Here in Davos, Wolfensohn talks a lot about “social justice,” a phrase that has always sounded murky to me, and suspicious. Is there such a thing as social justice, as opposed to individual justice–or justice justice, if you like? Or is “social justice” an unattainable ideal, or a way of excusing a lack of individual justice–of real justice, of justice justice? (I imagine that Erich Honecker and his supporters would have said that Bob Costas’s German Democratic Republic had social justice, whatever that is–meaning that all citizens were spying on one another, and that Stasi had the goods on everyone?)

Wolfensohn stresses that the world is full of young people–why, there are almost 3 billion human beings under the age of 23. And “when I speak to them . . .” he says. Perhaps I’m not the only person in the hall who finds this phrase inadvertently amusing. And then, “I spoke to them recently, and they told me . . .”

It is good to be president of the World Bank.

Always, always, they talk of poverty, and that “social justice,” and the failure of rich, self-satisfied nations to help poor, desperate nations. Self-flagellation is a favorite sport here, and sometimes the Annual Meeting threatens to devolve into a Guiltfest. (I should say that self-flagellation is the sport of successful Westerners; the flagellation of others is the sport of yet others!) It’s not easy for a person like me–and like you, I imagine, dear reader–to sit still through such proceedings. What makes people prosper? Luck? Rapacity? No, what makes them prosper–if I may boil it down–is freedom and the rule of law. If our panjandrums really want to help the poor, they can insist, around the world, on freedom and the rule of law.

A great many people want the riches of the West without emulating the practices of the West–and that is pie in the sky. The opinion that free-market capitalism and a democratic order are the greatest poverty-destroying machine ever devised by man (if it was not devised at a higher level) is little heard at Davos. At least little heard by me.

Notwithstanding the fact that the Forbes brothers are here!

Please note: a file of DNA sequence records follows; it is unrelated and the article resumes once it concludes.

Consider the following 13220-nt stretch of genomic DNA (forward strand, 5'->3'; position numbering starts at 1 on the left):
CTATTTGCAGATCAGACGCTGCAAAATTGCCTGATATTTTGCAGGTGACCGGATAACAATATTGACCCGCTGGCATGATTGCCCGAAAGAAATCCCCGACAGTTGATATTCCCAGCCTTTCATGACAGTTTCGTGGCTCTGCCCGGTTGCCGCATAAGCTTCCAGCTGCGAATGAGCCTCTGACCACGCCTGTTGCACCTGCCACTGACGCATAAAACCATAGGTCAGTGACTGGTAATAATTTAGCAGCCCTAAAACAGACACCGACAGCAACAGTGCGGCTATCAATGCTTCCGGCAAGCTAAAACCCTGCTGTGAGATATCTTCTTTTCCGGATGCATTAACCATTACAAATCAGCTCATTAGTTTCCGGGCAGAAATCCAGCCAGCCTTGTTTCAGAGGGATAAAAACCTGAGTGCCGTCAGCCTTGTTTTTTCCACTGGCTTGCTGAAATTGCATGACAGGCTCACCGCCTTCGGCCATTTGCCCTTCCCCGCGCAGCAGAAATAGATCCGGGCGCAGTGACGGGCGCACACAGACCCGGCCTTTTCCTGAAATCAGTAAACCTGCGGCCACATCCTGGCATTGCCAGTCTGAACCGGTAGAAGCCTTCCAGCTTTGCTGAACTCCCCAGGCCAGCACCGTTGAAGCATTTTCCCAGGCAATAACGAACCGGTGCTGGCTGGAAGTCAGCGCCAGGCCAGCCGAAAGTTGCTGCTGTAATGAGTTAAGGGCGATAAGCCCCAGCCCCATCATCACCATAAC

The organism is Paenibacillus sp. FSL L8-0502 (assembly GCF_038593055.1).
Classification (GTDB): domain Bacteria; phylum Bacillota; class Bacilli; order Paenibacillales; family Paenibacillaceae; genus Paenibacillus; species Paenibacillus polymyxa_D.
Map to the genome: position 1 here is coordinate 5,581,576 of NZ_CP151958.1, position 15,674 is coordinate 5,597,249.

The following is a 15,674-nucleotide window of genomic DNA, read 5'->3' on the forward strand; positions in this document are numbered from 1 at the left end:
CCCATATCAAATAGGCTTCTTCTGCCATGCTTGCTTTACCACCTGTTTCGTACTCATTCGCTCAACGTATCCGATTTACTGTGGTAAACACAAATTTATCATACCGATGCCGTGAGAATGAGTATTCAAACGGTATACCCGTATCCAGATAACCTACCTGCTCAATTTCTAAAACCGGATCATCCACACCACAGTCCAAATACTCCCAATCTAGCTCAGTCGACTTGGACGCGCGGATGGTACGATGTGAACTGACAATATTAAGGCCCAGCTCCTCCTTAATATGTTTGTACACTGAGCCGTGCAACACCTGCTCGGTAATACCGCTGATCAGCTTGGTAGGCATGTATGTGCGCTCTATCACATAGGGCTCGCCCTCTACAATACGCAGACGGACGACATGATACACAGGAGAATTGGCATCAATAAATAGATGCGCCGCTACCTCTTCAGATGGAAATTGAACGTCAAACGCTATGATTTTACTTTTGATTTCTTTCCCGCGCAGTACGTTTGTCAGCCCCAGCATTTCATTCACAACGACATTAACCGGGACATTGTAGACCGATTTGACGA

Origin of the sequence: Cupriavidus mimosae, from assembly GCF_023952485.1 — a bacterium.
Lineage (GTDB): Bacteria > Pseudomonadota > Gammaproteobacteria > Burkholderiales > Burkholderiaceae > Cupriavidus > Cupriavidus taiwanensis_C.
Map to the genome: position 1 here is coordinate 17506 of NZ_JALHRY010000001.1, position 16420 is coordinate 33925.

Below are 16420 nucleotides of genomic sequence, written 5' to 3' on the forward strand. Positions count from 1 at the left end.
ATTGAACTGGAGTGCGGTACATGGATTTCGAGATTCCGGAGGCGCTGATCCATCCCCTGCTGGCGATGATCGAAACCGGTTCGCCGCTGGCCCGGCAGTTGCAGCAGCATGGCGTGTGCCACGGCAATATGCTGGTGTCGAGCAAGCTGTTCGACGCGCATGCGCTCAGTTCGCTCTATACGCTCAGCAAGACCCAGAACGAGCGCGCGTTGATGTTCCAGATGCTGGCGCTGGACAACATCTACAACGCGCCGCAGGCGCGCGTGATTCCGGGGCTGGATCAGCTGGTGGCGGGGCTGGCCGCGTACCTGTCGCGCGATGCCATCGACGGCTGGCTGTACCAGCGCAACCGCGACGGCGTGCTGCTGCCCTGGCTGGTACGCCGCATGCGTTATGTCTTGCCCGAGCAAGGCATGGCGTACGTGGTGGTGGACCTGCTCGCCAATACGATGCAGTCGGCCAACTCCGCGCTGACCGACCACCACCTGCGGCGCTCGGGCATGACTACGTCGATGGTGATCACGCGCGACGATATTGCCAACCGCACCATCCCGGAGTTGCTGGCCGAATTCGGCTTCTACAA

On to Carly Fiorina: She is CEO of Hewlett Packard, and she speaks in crisp, clear English. It is almost completely devoid of international-conference-speak, which is refreshing. She is like a cool glass of verbal water.

But what is the content of that water? She says that “the fundamental objective” of her company–the fundamental objective, mind you!–is not “to make money” but “to do good,” “to be a good international citizen.” When she says “make money,” she makes it sound so dirty. She borrows the old Quaker business about not just doing well but doing good.

Fine and dandy, of course, but I find myself wishing–not for the first time–that businessmen would be a little less defensive and more self-confident. They have nothing to apologize for. Does Hewlett Packard want to do good? Then let it invent and manufacture products that people need–or want, or that make their lives better–and sell them at affordable prices. That is doing good.

I hate to be more pro-Hewlett Packard than the CEO of Hewlett Packard, but . . . I tell you, I would wet my pants with joy if one of these people, at one of these conferences, said, “You know? People like Henry Ford and Bill Gates have done more for humanity than any thousand soi-disant benefactors-of-humanity put together.”

When it’s Elie Wiesel’s turn, he makes a crack about Mars–and about Bush. Someone has used the familiar formula, “If a Martian came down on earth . . .” Wiesel offers: “If a Martian could talk to us, he would say, ‘Stay home!’” Ha, ha. Naturally, the crowd seems to love it.

Wiesel is a living saint, and he is also living proof that living saints can be . . . well, just a tad bit annoying. Is that okay to say? Wiesel asserts that he cannot be happy when others are unhappy. That he cannot feel peace when others do not feel peace.

Well and good, but he says that we who are comfortable must feel ashamed–ashamed!–that other people are poor.

In my view, those who should feel ashamed are those who inflict socialism on people–and make excuses for Third World dictatorship and corruption–and thereby abet, if they do not guarantee, poverty.

(The preceding announcement has been brought to you by the Cato Institute. Just kidding.)

Elie Wiesel, for all his sainthood–his genuine humanity–is a bit of a showman. A real performer. He concludes his remarks in a dramatic whisper. No Broadway veteran could do it better.

But who am I to knock a little theatrical ability?

See you Monday, for Part III.

Members of the National Review editorial and operational teams are included under the umbrella “NR Staff.”